The eventual outcome of tourist terrorism, as with tourist mercenary or tourist security work, is that those young people who survive the adventure will ‘find themselves’ (with any luck, but not necessarily, in one piece). It used to be said that there are no atheists in foxholes, and that may be true, but only of those who were trained not to be atheists. We assume that our supposedly radicalized wannabe jihadi tourists have sufficient training to draw comfort from their scriptures, but knowing when to dig in, what not to tread on and who the enemy actually is, may also come in handy. After some experience of the food, sleeping arrangements, drones, incoming fire, discipline, footwear, prayer times and travel arrangements, most will know, after a few weeks, whether they want to be in, or out.
         As to what they do next, that is largely a matter for Islamic State. Volunteers are usually committed for the duration, so there may not be an exit strategy that meets with local approval. Assuming there is a way out, the UK Government wants to have a bigger role in debriefing those returning (and presumably rejects) than they did when the International Brigade came home. First indications are that they want to emulate the American position of the late 1930s and treat any returnees as suspicious.
         Of what, is undecided; but at least some sort of debrief, even a hostile one, may help those returning make the adjustment to the comforts that the UK provides its residents, assuming that the UK government lets them in and releases them into the wild.
         Somewhat more sinister is the vague threat of preventing them leaving, since, as an arbitrary power being given to undertrained people, it could affect any or all of us wishing to take a holiday. Turkey is nice at this time of year and in 2015 will host centenary events to remember the Gallipoli campaign.

Monday, 17 November 2014

Your Right to be Armed

Whatever happened to the right to keep and bear arms?

SRA Secretary Richard Law was invited to tease out the answer to this question in a presentation to the British Constitution Group’s conference in Sutton Coldfield on 1 November 2014, and this summary is derived from his notes. Faithful readers of the Shooter’s Journal and of this blog may find some of the history familiar, but it remains as true and relevant as it ever was. We should add that Mr Law didn’t use these notes during his presentation, as the print was too small and the light wasn’t good enough to refer to them; and they’ve been lightly edited for publication here.

The short answer to the question is this: the right to keep and bear arms  (RKBA) is hiding in plain sight, but to find where it’s hiding and to test whether it’s still real or not, one has to reach back through time to find its beginnings and then follow it to the present.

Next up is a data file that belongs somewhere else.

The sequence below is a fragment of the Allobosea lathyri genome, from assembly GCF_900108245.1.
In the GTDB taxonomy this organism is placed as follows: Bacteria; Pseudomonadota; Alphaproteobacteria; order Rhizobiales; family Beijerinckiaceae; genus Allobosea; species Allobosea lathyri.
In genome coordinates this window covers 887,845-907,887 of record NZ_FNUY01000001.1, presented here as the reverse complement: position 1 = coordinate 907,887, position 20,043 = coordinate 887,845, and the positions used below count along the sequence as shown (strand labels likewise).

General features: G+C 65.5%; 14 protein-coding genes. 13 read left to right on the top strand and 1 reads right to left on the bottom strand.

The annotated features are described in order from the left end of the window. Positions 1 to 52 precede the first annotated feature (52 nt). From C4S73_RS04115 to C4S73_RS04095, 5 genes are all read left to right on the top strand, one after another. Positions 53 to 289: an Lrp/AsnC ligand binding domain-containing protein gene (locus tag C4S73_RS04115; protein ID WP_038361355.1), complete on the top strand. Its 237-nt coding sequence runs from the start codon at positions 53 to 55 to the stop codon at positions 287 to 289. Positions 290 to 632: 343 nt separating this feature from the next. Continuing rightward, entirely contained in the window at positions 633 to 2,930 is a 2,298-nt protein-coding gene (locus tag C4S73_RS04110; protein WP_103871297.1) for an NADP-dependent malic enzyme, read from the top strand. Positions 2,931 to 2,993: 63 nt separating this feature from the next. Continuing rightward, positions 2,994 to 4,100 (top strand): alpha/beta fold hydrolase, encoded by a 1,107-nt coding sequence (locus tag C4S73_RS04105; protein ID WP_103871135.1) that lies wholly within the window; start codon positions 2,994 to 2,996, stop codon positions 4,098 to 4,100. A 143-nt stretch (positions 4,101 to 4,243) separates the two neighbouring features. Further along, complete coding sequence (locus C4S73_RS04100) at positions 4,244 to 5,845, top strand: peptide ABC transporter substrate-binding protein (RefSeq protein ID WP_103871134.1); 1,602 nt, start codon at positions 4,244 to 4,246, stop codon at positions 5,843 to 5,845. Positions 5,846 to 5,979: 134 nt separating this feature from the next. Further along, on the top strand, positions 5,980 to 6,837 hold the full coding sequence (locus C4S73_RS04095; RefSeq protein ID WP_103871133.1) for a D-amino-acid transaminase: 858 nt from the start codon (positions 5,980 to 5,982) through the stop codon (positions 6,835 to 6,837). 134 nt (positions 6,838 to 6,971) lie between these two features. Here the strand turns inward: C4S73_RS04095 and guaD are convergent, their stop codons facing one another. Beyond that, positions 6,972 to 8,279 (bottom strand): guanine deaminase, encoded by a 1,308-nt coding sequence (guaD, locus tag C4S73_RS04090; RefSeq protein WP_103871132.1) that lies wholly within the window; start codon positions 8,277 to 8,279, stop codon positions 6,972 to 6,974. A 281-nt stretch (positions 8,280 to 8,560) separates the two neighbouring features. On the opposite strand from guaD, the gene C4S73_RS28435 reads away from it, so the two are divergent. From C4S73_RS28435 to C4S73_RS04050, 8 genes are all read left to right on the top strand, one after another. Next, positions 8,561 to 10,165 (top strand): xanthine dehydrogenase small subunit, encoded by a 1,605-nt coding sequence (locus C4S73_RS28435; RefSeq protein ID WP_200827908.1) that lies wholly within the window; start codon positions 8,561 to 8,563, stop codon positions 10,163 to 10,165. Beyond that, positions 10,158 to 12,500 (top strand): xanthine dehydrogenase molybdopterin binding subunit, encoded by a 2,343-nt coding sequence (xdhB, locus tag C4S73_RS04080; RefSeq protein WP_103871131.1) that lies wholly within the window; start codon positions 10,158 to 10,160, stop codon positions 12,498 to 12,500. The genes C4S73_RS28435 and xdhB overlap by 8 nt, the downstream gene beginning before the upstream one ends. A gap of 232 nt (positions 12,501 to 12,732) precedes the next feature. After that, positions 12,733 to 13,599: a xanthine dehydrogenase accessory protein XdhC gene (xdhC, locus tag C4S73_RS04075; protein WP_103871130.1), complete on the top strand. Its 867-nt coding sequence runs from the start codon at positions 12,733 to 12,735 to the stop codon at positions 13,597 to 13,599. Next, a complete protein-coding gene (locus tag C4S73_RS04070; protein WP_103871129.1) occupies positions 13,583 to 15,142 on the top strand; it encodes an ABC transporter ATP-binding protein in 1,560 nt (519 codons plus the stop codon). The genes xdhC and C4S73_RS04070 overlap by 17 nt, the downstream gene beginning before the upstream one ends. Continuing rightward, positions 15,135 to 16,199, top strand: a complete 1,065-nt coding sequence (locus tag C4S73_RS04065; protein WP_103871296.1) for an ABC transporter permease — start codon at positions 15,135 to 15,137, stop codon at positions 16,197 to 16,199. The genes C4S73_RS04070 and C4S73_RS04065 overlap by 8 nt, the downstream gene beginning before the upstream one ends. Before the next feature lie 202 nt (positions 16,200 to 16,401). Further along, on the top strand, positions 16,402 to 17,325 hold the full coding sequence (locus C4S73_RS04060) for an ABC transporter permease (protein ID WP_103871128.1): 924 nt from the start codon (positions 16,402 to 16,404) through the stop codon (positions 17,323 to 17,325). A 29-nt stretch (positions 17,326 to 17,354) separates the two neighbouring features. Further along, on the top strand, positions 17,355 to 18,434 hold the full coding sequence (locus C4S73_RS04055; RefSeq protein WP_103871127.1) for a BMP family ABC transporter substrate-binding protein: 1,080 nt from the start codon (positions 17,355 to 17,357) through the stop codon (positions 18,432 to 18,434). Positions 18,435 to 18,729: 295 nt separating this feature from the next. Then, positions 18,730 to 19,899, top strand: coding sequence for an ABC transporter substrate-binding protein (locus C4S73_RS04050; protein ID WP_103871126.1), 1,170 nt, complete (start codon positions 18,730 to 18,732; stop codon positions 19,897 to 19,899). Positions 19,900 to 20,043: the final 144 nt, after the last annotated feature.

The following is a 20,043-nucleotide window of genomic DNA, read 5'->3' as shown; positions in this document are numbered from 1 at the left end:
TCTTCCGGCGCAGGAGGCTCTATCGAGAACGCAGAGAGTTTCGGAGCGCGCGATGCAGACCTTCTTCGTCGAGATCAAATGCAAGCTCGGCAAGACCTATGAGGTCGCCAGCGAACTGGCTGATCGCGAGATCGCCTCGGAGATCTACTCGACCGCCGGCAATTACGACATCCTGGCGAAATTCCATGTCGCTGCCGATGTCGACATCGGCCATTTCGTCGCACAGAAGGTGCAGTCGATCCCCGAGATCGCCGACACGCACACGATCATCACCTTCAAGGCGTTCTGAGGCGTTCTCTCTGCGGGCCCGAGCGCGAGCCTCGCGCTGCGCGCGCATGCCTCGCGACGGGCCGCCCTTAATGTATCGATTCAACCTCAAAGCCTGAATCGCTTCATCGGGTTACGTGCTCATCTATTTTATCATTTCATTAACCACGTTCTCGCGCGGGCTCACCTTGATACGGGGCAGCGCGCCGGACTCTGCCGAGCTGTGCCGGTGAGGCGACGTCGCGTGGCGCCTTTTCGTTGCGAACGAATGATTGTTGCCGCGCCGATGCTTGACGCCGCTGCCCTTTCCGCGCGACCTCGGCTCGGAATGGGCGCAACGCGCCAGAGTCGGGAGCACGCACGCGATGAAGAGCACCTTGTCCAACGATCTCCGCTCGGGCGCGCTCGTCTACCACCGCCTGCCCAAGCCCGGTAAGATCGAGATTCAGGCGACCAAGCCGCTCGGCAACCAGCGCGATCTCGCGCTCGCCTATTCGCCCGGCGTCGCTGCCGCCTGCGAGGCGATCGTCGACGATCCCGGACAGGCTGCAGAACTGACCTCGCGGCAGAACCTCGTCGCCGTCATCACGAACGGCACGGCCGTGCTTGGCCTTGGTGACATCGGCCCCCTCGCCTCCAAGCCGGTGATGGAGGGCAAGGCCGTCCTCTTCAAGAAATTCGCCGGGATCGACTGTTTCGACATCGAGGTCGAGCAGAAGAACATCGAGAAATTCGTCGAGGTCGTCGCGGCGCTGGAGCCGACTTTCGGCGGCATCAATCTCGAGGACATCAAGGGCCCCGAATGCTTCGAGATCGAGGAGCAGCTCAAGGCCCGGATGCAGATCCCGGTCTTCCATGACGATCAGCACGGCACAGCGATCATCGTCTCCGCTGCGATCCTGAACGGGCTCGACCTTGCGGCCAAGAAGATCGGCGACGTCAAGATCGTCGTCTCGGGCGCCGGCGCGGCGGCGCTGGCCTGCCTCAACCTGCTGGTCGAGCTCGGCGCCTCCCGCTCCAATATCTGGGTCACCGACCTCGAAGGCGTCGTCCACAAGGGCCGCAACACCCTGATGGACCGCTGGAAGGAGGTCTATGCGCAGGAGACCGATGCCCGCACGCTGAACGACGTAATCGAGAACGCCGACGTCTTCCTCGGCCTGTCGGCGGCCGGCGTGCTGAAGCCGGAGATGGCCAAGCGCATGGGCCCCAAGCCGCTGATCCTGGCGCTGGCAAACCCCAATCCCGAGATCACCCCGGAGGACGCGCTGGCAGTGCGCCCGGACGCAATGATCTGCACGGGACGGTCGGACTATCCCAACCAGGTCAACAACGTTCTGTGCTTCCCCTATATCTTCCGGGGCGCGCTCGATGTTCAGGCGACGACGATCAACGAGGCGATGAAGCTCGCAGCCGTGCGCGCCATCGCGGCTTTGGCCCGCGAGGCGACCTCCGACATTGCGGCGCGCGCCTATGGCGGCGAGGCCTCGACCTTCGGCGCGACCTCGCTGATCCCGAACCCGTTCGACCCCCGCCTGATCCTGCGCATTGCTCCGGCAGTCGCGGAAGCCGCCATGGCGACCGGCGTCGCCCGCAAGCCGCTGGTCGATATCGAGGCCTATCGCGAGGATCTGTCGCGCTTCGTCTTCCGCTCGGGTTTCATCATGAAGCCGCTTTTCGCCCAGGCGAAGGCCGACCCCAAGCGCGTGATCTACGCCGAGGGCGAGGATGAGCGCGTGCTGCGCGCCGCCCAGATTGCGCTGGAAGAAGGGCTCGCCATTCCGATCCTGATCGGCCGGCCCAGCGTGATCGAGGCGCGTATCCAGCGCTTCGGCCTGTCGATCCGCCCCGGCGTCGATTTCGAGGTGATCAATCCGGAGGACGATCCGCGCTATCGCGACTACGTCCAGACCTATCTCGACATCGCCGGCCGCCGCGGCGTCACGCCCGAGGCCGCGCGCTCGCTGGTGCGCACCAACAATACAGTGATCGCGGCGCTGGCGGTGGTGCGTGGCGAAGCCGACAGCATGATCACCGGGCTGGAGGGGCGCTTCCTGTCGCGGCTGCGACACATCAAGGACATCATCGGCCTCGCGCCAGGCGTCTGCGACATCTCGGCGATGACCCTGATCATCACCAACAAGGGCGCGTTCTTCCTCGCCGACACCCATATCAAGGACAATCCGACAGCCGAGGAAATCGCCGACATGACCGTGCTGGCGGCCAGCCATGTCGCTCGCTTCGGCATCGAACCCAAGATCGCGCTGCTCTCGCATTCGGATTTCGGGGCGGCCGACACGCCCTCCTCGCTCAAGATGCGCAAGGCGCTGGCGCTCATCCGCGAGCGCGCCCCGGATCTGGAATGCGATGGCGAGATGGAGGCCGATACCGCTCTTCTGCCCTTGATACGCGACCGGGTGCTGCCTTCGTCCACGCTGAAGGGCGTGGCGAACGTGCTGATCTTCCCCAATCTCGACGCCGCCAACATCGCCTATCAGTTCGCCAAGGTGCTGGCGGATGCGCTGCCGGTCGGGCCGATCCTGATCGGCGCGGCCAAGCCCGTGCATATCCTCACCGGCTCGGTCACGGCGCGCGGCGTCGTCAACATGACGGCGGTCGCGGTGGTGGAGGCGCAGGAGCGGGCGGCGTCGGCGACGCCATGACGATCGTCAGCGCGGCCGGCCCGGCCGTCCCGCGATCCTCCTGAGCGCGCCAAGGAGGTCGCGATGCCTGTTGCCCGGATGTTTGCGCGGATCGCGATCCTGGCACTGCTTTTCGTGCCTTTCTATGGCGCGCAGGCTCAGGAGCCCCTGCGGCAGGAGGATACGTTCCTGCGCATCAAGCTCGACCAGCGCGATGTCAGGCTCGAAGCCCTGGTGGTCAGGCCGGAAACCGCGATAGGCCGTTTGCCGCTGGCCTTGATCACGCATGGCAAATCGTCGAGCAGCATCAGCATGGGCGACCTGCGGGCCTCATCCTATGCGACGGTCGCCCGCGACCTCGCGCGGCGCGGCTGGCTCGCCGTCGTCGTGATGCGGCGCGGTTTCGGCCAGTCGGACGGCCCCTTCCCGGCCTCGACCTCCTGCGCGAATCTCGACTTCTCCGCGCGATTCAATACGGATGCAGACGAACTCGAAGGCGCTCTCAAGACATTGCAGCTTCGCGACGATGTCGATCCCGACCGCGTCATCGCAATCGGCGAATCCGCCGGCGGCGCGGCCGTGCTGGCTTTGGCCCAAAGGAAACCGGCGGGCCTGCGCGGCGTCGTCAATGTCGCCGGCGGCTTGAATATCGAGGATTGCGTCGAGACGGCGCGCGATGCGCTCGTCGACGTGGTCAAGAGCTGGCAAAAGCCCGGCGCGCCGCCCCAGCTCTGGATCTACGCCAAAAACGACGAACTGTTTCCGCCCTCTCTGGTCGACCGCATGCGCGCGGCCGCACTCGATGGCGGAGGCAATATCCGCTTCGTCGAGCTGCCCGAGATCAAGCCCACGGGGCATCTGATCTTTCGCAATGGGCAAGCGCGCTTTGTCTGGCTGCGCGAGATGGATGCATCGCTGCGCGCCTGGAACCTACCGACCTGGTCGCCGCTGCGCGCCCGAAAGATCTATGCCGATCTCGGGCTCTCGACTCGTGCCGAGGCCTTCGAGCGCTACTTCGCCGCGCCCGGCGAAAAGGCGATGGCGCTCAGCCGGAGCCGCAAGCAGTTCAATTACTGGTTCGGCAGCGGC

The dawn of English legislation—the root of what we have today—was originally compiled by King Alfred the Great (AD 849-899), as the Doom (pronounced Dome) Book. Alfred amalgamated several pre-existing Saxon codes of law from the earlier kingdoms and prefixed it with Mosaic Law from the Bible. Biblical law from the Pentateuch tends to be people-oriented, while the early Saxon codes were more concerned with property and inheritance.
            Christians are familiar with the 10 Commandments, while Jews recognize a further 603, one of which, at Leviticus 19:15, says: Do not pervert justice; do not show partiality to the poor or favouritism to the great; but judge your neighbour fairly.
            Every four-year-old understands the principles of fairness, articulated, often loudly, at that age by a simple phrase: “It’s not fair!”—and often enough they’re right.
            King Alfred originated the requirement that the able-bodied men of his counties should turn out when he called them to defend the realm. It was an obligation, rather than a right, but it presumed a right.
            Alfred made no legislative or financial provision to arm or train his men. When called upon, they had to turn up ready to go toe-to-toe with the Vikings/French/Irish/etc., so the obligation was both to be armed and to have trained ready for that eventuality. There was nothing in his law that would prevent the men turning out in response to a threat; either individually, or collectively as the militia, to meet any enemy with appropriate force, defensively. Clearly, no one could fulfil his obligation if he didn’t have the right to bear arms in the first place.